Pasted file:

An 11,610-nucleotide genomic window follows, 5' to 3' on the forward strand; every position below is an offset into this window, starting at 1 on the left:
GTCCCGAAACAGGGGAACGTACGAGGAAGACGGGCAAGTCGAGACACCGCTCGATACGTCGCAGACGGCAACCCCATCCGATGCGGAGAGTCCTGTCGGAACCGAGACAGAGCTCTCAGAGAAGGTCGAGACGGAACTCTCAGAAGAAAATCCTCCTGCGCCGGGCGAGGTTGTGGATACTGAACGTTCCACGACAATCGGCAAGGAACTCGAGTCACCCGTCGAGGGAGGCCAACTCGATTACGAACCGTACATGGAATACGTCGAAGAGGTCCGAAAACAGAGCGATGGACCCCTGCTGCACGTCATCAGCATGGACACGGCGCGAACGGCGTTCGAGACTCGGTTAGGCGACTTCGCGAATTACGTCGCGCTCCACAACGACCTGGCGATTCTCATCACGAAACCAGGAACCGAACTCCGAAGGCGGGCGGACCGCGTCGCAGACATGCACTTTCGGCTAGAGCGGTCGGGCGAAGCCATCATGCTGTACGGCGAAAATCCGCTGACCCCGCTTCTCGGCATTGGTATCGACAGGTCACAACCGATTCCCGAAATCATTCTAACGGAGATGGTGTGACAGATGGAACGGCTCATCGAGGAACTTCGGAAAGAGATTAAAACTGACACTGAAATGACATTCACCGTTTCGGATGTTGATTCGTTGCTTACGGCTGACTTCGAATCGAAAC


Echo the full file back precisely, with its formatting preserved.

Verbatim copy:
An 11,610-nucleotide genomic window follows, 5' to 3' on the forward strand; every position below is an offset into this window, starting at 1 on the left:
GTCCCGAAACAGGGGAACGTACGAGGAAGACGGGCAAGTCGAGACACCGCTCGATACGTCGCAGACGGCAACCCCATCCGATGCGGAGAGTCCTGTCGGAACCGAGACAGAGCTCTCAGAGAAGGTCGAGACGGAACTCTCAGAAGAAAATCCTCCTGCGCCGGGCGAGGTTGTGGATACTGAACGTTCCACGACAATCGGCAAGGAACTCGAGTCACCCGTCGAGGGAGGCCAACTCGATTACGAACCGTACATGGAATACGTCGAAGAGGTCCGAAAACAGAGCGATGGACCCCTGCTGCACGTCATCAGCATGGACACGGCGCGAACGGCGTTCGAGACTCGGTTAGGCGACTTCGCGAATTACGTCGCGCTCCACAACGACCTGGCGATTCTCATCACGAAACCAGGAACCGAACTCCGAAGGCGGGCGGACCGCGTCGCAGACATGCACTTTCGGCTAGAGCGGTCGGGCGAAGCCATCATGCTGTACGGCGAAAATCCGCTGACCCCGCTTCTCGGCATTGGTATCGACAGGTCACAACCGATTCCCGAAATCATTCTAACGGAGATGGTGTGACAGATGGAACGGCTCATCGAGGAACTTCGGAAAGAGATTAAAACTGACACTGAAATGACATTCACCGTTTCGGATGTTGATTCGTTGCTTACGGCTGACTTCGAATCGAAAC